Application of core concepts in developmental psychopathology to the understanding of pathways of aggression and violence from infancy to adulthood
- Disclosure: The authors have no conflict of interest to declare.
Miri Keren MD, Infant Mental Health Unit, Orlanski 8, Petah-Tiqva, Israel.
Tel: +972 507277128
Fax: +972 3 9087762
Psychiatric disorders can start at a very young age, though prevalence of specific disorders change over time. Consequently, any study of continuities and discontinuities should start in infancy, and core concepts of developmental psychopathology are useful for understanding the data. Violence is a major societal problem, while the most effective intervention is to prevent the developmental, normative aggression in very early childhood, from turning into conduct disorders and antisocial personality disorders later in life. The aims of this study were to apply the core concepts of developmental psychopathology to the understanding of the data about how developmental aggression in infancy may turn into pathological violence and conduct disorders in childhood and then into psychopathology in adulthood.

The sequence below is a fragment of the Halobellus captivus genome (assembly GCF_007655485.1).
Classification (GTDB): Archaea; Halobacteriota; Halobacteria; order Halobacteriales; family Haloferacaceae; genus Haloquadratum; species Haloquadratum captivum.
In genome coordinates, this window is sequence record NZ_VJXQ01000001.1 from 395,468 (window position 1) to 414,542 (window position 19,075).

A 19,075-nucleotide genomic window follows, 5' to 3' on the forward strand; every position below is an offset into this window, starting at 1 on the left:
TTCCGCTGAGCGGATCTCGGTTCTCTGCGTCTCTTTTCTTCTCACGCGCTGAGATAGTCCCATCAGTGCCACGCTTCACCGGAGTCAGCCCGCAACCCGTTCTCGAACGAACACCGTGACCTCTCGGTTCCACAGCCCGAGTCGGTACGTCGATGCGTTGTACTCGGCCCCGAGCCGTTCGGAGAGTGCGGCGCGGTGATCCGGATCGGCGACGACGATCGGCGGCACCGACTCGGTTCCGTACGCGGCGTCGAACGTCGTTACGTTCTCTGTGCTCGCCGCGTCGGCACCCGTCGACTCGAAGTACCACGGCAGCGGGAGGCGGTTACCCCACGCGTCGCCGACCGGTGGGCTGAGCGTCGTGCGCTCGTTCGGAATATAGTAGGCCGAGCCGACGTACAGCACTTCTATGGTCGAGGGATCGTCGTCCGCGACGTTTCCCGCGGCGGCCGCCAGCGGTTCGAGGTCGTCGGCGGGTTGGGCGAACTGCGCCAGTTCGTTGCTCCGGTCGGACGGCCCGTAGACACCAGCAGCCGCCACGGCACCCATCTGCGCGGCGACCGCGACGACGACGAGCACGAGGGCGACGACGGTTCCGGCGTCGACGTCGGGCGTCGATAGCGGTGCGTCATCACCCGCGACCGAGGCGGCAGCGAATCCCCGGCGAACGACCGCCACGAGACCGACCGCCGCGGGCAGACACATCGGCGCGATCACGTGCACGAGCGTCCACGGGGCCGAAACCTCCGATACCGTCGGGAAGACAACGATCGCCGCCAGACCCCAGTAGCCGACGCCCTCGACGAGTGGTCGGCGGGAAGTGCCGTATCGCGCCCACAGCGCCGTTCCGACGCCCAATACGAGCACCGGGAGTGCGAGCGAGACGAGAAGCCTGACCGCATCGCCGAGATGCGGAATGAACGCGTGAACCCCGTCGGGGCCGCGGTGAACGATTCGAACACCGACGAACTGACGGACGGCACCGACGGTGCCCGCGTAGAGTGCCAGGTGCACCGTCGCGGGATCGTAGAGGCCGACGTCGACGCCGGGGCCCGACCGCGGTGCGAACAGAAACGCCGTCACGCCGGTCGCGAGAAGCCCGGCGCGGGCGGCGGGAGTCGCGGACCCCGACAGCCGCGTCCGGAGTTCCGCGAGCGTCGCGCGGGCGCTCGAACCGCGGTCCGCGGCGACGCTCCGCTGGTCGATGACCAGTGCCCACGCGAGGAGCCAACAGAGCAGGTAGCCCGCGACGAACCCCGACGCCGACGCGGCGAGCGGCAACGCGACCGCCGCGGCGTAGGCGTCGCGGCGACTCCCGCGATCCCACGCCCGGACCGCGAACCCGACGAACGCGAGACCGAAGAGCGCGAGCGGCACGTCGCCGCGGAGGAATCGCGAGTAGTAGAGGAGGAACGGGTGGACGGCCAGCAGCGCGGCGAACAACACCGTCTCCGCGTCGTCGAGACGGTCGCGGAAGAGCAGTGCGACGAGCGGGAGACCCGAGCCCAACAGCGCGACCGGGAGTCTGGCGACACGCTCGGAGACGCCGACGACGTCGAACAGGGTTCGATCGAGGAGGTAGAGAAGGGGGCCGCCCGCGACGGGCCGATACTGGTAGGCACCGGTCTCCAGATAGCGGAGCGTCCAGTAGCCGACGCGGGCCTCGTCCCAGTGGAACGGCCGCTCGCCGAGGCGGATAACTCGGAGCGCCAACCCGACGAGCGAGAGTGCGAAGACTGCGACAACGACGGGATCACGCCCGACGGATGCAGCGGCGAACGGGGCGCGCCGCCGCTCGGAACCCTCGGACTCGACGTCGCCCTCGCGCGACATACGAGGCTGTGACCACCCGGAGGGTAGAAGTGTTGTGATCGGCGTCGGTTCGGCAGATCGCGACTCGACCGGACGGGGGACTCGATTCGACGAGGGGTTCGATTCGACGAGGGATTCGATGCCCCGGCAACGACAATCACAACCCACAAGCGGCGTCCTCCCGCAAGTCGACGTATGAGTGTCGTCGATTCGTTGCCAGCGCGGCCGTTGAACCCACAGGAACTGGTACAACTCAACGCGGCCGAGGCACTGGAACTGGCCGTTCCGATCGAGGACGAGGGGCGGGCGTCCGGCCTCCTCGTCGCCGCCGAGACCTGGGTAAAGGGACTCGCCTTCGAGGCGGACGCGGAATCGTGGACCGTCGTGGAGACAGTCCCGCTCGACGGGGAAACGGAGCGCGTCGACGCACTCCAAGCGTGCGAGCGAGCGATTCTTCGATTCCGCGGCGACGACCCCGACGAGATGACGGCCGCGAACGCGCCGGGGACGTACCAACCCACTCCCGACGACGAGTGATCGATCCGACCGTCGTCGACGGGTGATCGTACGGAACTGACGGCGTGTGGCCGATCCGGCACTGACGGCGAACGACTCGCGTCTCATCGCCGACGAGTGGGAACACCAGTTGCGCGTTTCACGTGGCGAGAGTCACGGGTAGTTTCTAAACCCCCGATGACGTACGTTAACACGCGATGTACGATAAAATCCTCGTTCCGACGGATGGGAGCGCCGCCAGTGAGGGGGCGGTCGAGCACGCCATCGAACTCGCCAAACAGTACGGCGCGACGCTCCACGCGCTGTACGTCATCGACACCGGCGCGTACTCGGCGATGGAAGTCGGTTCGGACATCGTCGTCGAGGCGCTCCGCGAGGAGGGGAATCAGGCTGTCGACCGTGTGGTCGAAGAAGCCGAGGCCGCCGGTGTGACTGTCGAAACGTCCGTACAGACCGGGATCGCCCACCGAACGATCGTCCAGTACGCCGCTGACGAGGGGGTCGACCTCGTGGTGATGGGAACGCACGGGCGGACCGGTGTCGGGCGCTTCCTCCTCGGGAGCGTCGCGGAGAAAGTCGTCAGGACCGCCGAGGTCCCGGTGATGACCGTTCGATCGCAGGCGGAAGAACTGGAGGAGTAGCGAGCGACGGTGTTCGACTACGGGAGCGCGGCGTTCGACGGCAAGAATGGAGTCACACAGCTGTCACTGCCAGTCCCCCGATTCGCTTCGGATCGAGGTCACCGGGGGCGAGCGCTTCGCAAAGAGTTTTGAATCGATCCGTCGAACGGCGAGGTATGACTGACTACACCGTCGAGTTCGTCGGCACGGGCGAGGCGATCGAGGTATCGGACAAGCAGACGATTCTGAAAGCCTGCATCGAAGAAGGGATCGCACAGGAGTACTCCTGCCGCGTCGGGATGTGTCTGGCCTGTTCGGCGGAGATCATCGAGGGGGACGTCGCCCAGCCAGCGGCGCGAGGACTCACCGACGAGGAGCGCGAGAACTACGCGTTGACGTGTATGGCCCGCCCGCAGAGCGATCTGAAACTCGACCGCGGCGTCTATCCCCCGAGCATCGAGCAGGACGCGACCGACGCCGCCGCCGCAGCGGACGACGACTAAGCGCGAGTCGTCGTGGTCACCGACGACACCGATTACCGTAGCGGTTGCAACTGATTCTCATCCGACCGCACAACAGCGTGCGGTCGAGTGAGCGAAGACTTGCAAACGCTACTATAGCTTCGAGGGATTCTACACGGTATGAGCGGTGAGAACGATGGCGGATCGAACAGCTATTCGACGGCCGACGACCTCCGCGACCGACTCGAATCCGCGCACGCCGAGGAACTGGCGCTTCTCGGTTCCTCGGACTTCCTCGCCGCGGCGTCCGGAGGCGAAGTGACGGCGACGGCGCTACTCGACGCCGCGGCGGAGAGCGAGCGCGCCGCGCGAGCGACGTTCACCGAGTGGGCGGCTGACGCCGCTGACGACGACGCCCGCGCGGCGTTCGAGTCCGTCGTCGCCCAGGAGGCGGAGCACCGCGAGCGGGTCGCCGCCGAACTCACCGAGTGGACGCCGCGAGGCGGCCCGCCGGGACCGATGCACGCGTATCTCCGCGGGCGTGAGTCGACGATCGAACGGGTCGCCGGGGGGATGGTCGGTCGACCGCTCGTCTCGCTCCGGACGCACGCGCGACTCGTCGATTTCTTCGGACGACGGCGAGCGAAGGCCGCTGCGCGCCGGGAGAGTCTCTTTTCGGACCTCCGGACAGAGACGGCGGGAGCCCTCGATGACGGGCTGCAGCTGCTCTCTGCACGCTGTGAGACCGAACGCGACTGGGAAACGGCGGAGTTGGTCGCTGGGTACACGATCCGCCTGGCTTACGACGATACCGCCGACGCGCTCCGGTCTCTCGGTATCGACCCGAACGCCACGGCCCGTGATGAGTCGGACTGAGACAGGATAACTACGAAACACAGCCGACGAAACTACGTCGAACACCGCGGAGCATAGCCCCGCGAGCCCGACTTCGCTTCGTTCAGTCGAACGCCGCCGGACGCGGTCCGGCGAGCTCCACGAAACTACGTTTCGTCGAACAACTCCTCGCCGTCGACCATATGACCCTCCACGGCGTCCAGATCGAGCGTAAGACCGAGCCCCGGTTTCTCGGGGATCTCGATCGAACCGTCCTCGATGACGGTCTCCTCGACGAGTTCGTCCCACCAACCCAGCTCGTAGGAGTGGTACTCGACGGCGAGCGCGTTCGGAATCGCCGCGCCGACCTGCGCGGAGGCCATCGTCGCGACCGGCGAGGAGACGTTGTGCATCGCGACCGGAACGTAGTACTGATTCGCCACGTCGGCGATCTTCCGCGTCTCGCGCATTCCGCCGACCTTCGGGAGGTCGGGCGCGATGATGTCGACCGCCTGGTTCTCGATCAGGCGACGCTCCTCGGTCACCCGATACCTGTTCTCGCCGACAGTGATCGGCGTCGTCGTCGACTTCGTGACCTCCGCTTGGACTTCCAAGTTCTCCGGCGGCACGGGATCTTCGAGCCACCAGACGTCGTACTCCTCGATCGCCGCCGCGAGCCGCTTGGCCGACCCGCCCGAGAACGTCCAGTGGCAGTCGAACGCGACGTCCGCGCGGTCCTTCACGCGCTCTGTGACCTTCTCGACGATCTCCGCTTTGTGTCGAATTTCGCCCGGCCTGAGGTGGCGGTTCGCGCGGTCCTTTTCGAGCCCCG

Selective computerized review of the literature examining longitudinal studies of aggression and violence from infancy to adulthood was conducted.
Pathways of continuity and discontinuity of aggression and violence were identified from infancy into adulthood. Early care-giving quality is a major contributor to the outcomes, but additional risk and protective factors are in a dynamic and complex interplay. The longer a pathway is pursued, the more difficult change becomes.
Intervention programs aimed at reducing violence among individuals and societies should target risk and protective factors, at least as much as the symptoms.